Modi supporter is Maulana Azad varsity chancellor

Modi supporter is Maulana Azad varsity chancellor

Gujarat based businessman Zafar Sareshwala, a staunch supporter of Prime Minister Narendra Modi, has been appointed chancellor of Maulana Azad National University in Hyderabad.

His appointment was recently cleared by President Pranab Mukherjee, who is the visitor of the university. Sareshwala, Chief Executive and MD of Parsoli Corporation and a former member of Planning Commission, will have a three-year term.

Sareshwala, a pioneer of Islamic banking in India by setting up his firm, holds a diploma in mechanical engineering from government polytechnic in Gujarat and a post graduate diploma in marketing management from Bharatiya Vidya Bhavan, Mumbai.  “I come from a business family. My forefathers were in manufacturing sector and I am the sixth generation entrepreneur in my family. But I have always promoted education because it is only education that empowers human beings,’ Sareshwala told Deccan Herald over telephone.

Under his guidance, Sareshwala said, his family members, including his wife, run a school in Ahmedabad for Muslim girls, most of whom are victims of the 2002 Gujarat riots and come from very poor background, he said.

“Three years back, our school was on the verge of closure but today it’s a premium institution. After establishing the school, the big question was finding qualified teachers. My wife and sister-in-law worked hard and roped in educated Muslim girls to volunteer as teachers. We have 55 such teachers today,” he said.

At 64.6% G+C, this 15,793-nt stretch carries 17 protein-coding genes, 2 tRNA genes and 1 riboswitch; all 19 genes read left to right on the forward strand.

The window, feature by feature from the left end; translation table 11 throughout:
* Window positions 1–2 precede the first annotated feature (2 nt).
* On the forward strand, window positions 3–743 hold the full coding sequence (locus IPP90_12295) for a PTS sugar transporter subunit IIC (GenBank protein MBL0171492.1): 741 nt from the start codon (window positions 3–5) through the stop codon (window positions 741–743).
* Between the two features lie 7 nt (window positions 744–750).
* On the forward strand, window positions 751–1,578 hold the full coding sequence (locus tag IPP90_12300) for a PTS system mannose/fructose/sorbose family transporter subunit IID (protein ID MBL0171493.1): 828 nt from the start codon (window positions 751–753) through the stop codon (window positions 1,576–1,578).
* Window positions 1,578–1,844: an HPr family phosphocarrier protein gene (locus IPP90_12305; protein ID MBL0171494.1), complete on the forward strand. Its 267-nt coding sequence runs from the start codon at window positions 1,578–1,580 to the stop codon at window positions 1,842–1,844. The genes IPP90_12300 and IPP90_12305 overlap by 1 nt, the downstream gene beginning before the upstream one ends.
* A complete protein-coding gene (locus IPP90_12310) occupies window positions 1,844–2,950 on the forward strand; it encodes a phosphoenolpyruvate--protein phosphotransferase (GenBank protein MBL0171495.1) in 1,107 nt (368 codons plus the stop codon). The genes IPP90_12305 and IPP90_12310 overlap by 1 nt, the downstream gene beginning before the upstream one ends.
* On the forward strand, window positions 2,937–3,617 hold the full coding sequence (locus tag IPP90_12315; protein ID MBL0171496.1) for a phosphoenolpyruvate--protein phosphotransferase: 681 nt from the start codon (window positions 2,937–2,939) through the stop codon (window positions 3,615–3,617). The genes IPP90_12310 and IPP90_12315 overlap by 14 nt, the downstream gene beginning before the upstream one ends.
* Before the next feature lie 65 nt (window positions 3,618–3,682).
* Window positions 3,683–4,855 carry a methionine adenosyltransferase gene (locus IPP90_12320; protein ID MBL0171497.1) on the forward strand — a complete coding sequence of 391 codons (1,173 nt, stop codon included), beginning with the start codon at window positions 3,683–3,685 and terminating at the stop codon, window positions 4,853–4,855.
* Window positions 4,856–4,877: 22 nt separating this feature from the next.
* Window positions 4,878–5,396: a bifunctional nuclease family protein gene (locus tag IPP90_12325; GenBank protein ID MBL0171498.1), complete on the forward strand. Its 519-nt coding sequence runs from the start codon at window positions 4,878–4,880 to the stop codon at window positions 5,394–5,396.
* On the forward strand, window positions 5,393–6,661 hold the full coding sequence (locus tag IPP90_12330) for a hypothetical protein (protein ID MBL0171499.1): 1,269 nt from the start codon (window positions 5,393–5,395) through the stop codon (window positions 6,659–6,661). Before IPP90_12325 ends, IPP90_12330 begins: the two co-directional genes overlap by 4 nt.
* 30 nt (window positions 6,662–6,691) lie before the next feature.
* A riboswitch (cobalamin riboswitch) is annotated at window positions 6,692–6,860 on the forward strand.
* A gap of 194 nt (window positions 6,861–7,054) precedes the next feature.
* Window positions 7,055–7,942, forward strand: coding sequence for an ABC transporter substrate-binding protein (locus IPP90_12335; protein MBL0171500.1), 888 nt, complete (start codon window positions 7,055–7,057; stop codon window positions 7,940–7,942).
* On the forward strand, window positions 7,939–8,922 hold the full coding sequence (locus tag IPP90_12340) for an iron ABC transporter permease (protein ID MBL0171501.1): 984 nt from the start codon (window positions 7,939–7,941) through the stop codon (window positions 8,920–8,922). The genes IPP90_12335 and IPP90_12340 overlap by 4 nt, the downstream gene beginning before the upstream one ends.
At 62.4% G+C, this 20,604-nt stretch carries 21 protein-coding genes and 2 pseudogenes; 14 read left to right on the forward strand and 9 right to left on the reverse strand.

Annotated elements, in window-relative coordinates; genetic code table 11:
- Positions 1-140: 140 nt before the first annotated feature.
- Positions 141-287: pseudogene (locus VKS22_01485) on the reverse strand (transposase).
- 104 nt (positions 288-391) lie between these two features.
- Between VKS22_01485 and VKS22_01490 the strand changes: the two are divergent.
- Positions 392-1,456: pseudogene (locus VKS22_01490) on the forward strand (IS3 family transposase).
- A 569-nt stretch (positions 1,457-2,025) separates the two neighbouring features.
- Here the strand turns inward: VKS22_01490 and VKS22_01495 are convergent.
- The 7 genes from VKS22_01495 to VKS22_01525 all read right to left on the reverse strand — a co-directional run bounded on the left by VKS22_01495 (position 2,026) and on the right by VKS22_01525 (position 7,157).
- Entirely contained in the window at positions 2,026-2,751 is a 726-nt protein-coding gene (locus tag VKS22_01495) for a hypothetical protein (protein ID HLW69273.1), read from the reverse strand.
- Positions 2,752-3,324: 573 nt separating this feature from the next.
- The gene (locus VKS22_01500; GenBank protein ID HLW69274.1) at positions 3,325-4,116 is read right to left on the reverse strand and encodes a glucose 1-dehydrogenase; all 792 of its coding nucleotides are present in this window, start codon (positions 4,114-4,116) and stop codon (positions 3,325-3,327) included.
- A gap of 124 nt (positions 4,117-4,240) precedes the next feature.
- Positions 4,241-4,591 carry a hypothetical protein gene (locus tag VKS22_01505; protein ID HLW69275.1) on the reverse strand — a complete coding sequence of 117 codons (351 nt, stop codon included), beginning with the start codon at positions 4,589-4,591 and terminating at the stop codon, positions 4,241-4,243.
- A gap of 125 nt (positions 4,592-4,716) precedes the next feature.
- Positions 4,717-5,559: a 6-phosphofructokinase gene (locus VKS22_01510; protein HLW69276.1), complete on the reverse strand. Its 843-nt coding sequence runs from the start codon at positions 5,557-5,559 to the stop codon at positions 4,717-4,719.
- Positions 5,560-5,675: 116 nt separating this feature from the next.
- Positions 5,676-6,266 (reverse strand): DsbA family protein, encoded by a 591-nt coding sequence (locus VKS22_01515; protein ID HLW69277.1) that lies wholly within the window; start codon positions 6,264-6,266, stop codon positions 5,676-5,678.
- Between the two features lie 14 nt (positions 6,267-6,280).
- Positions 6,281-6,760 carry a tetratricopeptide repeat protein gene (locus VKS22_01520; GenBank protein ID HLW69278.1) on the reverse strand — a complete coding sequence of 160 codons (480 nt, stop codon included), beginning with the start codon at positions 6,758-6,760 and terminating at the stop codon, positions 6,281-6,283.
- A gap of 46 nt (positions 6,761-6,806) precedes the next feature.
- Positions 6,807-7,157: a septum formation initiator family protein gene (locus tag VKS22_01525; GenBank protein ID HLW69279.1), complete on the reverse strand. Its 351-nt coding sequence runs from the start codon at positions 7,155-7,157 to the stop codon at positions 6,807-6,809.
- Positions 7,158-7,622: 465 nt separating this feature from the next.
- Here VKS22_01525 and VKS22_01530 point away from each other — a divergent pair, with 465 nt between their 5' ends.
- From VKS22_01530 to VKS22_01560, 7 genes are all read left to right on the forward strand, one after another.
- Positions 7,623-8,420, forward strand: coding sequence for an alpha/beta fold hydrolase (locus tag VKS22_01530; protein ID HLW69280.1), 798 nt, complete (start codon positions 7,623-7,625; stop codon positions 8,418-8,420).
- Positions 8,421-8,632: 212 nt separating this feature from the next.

Sareshwala, himself a victim of the 2002 riots as his house and business premises were gutted by fire in the communal violence,  putting his family under severe stress, says, “I support Modi as he is a focussed and policy driven man. It is for this reason, much before the 2014 Lok Sabha elections, I was of the view that he should be the Prime Minister of India.”

Sareshwala, who claims to have played a key role in an international anti-Modi campaign in the aftermath of the 2002 riots, says his perception about the then Chief Minister of Gujarat changed after he met him and discussed “every aspect of the Gujarat riots”.

“In August 2003, I met him and we talked for two-three hours and my entire perception about Modi changed. I found that he was not the same person who was facing flak from media and other sections of society. I was fairly satisfied that Modi was not a person to be hated,” he said.

Sareshwala, who says that he had filed cases against Modi after the 2002 riots and was also a signatory to a petition that led to denial of US visa to Modi, was all praise for Modi’s Gujarat development model.